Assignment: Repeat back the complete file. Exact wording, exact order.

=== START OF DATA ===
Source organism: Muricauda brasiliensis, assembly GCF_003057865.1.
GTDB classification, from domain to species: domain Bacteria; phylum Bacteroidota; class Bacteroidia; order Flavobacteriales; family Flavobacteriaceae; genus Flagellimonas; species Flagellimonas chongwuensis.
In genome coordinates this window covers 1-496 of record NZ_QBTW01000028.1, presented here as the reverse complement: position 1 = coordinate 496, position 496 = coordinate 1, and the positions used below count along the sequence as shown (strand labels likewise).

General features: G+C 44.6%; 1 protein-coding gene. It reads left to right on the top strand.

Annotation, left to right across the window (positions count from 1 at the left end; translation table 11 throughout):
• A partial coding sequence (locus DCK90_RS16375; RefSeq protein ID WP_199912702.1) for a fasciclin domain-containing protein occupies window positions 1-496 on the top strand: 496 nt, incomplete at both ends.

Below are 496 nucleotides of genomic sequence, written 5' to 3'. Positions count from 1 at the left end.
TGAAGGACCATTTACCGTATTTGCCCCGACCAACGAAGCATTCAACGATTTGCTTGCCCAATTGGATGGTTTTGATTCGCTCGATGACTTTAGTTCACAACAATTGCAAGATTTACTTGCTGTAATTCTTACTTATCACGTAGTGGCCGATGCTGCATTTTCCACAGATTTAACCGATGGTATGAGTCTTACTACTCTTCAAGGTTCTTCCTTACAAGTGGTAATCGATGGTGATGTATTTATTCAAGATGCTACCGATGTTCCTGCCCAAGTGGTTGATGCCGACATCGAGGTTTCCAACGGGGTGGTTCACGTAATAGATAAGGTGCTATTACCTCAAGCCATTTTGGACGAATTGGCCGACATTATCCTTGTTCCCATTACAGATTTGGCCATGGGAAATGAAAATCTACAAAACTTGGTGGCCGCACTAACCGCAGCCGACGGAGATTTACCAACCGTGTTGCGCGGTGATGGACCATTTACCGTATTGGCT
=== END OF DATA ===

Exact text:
Source organism: Muricauda brasiliensis, assembly GCF_003057865.1.
GTDB classification, from domain to species: domain Bacteria; phylum Bacteroidota; class Bacteroidia; order Flavobacteriales; family Flavobacteriaceae; genus Flagellimonas; species Flagellimonas chongwuensis.
In genome coordinates this window covers 1-496 of record NZ_QBTW01000028.1, presented here as the reverse complement: position 1 = coordinate 496, position 496 = coordinate 1, and the positions used below count along the sequence as shown (strand labels likewise).

General features: G+C 44.6%; 1 protein-coding gene. It reads left to right on the top strand.

Annotation, left to right across the window (positions count from 1 at the left end; translation table 11 throughout):
• A partial coding sequence (locus DCK90_RS16375; RefSeq protein ID WP_199912702.1) for a fasciclin domain-containing protein occupies window positions 1-496 on the top strand: 496 nt, incomplete at both ends.

Below are 496 nucleotides of genomic sequence, written 5' to 3'. Positions count from 1 at the left end.
TGAAGGACCATTTACCGTATTTGCCCCGACCAACGAAGCATTCAACGATTTGCTTGCCCAATTGGATGGTTTTGATTCGCTCGATGACTTTAGTTCACAACAATTGCAAGATTTACTTGCTGTAATTCTTACTTATCACGTAGTGGCCGATGCTGCATTTTCCACAGATTTAACCGATGGTATGAGTCTTACTACTCTTCAAGGTTCTTCCTTACAAGTGGTAATCGATGGTGATGTATTTATTCAAGATGCTACCGATGTTCCTGCCCAAGTGGTTGATGCCGACATCGAGGTTTCCAACGGGGTGGTTCACGTAATAGATAAGGTGCTATTACCTCAAGCCATTTTGGACGAATTGGCCGACATTATCCTTGTTCCCATTACAGATTTGGCCATGGGAAATGAAAATCTACAAAACTTGGTGGCCGCACTAACCGCAGCCGACGGAGATTTACCAACCGTGTTGCGCGGTGATGGACCATTTACCGTATTGGCT